The crew fawned over our cute cat, saved us the exit seats, and made sure we had extra water for her. Upon landing in St. Lucia, the very same woman who answered my call from her missing colleague’s desk was there to hustle us through Customs and make sure all went smoothly.

 

pet import to Saint Lucia

 

Among the many I sent thank you notes to after we settled back into the rhythms of Saint Lucia, I sent a special one to InterCaribbean Airways. Unexpectedly, they wrote back:

It is very refreshing to hear from you and to hear of your story. It’s a wonderful story as we have adopted a pet-friendly stance for some time with our pet-friendly fees, we know our furry friends are a part of the family and need to be able to travel with their parents. We will certainly share the below with Clifford. It was a long journey of segments but we’re glad that you enjoyed a preview of your next Caribbean visit along the way at several islands.

Thank you sincerely for taking the time to write to us and sharing this experience. If you give us permission, we would love to insert a picture of Trenton into our social media space and share the story of ‘Trenton The Island-Hopping Cat.’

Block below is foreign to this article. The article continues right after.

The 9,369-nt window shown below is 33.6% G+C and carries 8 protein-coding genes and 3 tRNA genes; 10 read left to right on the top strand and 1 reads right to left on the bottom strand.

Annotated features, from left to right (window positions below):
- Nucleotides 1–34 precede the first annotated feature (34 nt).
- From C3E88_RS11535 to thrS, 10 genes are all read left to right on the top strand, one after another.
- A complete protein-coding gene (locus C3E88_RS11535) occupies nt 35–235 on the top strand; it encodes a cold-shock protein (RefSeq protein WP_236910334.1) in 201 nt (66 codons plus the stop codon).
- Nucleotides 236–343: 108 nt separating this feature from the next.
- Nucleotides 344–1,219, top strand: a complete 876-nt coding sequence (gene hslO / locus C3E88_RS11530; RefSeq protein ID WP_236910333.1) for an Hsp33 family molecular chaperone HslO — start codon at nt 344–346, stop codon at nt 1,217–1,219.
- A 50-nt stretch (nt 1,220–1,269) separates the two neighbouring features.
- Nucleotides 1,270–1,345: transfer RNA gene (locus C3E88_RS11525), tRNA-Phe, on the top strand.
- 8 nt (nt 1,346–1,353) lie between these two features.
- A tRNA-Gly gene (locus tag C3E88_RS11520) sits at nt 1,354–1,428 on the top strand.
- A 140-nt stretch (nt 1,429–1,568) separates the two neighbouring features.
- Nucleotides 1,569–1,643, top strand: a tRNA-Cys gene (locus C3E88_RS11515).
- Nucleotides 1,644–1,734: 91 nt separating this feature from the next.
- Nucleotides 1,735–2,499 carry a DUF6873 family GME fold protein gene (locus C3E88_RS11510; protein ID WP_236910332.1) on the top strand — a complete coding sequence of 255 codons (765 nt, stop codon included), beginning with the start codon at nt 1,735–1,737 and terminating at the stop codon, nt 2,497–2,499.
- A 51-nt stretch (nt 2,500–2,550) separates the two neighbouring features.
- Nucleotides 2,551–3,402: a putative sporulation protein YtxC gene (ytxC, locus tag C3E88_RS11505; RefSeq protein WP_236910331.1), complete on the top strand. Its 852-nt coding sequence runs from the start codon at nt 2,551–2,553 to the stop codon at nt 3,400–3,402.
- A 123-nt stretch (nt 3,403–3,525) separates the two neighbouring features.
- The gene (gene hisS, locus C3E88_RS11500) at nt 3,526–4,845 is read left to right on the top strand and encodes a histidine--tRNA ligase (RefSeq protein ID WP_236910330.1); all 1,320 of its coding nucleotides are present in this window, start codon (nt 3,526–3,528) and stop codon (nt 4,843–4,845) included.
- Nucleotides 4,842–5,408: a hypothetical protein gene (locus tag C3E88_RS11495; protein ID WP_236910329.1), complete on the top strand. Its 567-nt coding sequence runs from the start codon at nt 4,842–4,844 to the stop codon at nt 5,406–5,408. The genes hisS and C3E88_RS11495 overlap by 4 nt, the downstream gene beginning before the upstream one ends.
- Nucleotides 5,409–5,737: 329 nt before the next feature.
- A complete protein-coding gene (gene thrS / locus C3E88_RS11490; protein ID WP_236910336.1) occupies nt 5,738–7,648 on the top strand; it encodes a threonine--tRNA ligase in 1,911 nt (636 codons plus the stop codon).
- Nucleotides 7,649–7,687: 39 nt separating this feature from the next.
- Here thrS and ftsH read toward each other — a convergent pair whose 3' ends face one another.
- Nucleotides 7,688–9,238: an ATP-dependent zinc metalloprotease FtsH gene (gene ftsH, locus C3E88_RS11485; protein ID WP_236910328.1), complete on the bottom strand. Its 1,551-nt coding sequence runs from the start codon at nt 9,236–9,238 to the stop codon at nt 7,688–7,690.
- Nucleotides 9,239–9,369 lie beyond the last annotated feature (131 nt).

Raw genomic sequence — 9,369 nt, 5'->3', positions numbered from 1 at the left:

Sincerely a great thank you from our team, this is the kind of story that makes us believe all is possible. 

Regards,

THE CEO OF INTERCARIBBEAN AIRWAYS!!!

(The exclamation points are all mine.)

Trenton had her five minutes of Facebook fame and we all got a kick out of it, but I also learned something else. I learned that the entire Caribbean is a village. And now, as I’m wading through import permit information for pets from Saint Lucia to Turks & Caicos (see why here), this island-hopping cat’s mom isn’t ashamed to ask for help anymore.

Sara Lynn Burnett

Current Rock of Residence:

St. Lucia

Island Girl Since:

2006

Originally Hails From:

Hawaii & Texas

Faced with the choice of using her college degree to find a “career” somewhere on the US mainland or moving to an island, as soon as her tasseled graduation cap hit the ground, she was on her way to Honolulu. A little under a decade later and with a successful wedding blog, Burnett’s Boards, that (sorta) paid the bills, she found herself on a press trip in Saint Lucia and hired by a resort there to create destination wedding content and marketing materials. One thing led to another and after too many 24 hour commutes from Hawaii to Saint Lucia + a Trinidadian boyfriend to call her own, she sorted her possessions into “worth the cost of shipping” or not piles and made her way across the Pacific. Since then, she has created a hospitality & tourism consulting business, Coral Range, that keeps her island hopping, lived on Abaco in the Bahamas for a year, learned to cook everything from boti to salt fish, and fully embraced the Caribbean lifestyle – though her chipping and wining will always need some work.

Want to read more posts by this writer? Click here.